A few details of
interest: First the phase response, being a net lag, accumulates negatively.
The first 2-pole section starts with
voltage-controlled
voltage source (VCVS) sections rather than multiple-feedback (MFB).
Though an arbitrary choice, VCVS requires only two capacitors per 2-pole
section, rather than MFB’s three capacitors per section, and the first
two sections are noninverting.
Figure 11 shows
the phase response at each section of the filter. The first section’s
phase shift starts at 180°
at low frequencies, dropping to 0°
at high frequencies. The second section, adding 180°
at low frequencies, starts at 360°
The transfer function of a single-pole low-pass filter:
where The transfer function of a two-pole active low-pass filter:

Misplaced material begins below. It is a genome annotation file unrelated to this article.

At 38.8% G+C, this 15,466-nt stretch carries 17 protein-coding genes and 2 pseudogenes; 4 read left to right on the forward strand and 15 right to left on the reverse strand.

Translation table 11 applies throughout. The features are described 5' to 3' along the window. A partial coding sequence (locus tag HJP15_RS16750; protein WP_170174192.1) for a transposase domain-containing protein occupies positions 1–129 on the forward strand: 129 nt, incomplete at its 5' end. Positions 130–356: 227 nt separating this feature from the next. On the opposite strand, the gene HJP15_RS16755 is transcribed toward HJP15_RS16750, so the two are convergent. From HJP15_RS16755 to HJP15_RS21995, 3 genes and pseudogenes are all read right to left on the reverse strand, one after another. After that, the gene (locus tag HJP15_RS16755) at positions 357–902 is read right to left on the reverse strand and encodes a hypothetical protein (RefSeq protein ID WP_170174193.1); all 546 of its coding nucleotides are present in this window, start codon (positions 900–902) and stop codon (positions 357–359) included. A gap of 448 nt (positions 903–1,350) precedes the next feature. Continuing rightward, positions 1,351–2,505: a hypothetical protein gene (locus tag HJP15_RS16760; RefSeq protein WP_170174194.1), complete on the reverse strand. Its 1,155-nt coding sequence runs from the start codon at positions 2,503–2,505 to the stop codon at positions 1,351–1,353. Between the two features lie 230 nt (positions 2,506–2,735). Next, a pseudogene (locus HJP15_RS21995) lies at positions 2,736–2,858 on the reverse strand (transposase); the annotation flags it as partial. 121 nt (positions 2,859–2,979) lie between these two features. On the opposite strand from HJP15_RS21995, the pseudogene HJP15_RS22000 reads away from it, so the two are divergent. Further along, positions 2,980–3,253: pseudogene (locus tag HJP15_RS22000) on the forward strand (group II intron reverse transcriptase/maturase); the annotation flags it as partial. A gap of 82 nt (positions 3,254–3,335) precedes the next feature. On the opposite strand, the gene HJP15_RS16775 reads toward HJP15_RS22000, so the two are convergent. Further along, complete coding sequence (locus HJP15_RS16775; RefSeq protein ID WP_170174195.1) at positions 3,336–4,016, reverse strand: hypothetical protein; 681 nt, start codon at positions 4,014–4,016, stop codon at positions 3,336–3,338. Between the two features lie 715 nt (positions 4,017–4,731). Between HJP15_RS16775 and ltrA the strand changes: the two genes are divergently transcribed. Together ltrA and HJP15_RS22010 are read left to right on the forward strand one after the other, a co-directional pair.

where The transfer function of a single-pole high-pass filter:
The transfer function of a two-pole active high-pass filter:
The values of
For a more detailed discussion, see References 6, 7, and 8.
- Zumbahlen, H.
“Phase Relations in Active Filters.”
*Analog Dialogue*. Volume 41, No. 4. October 2007. - Daryanani, G.
*Principles of Active Network Synthesis and Design*. J. Wiley & Sons (1976). ISBN: 0-471-19545-6. - Graeme, J., G.
Tobey and L. Huelsman.
*Operational Amplifiers—Design and Applications*. McGraw-Hill (1971). ISBN: 07-064917-0. - Van Valkenburg,
M.E.
*Analog Filter Design*. Holt, Rinehart & Winston (1982). ISBN: 0-03-059246-1 - Williams, A.B.
*Electronic Filter Design Handbook*. McGraw-Hill (1981). - Zumbahlen, H.
“Analog Filters,” Chapter 5 in Jung, W.
*Op Amp Applications Handbook*. Newnes-Elsevier (2006). (Original chapter from ADI Seminar Notes is available online.) - Zumbahlen, H.
*Basic Linear Design*. Ch. 8. Analog Devices (2006). - Zumbahlen, H.
*Linear Circuit Design Handbook.*Newnes-Elsevier (2008). ISBN: 978-0-7506-8703-4
Copyright 1995- Analog Devices, Inc. All rights reserved. |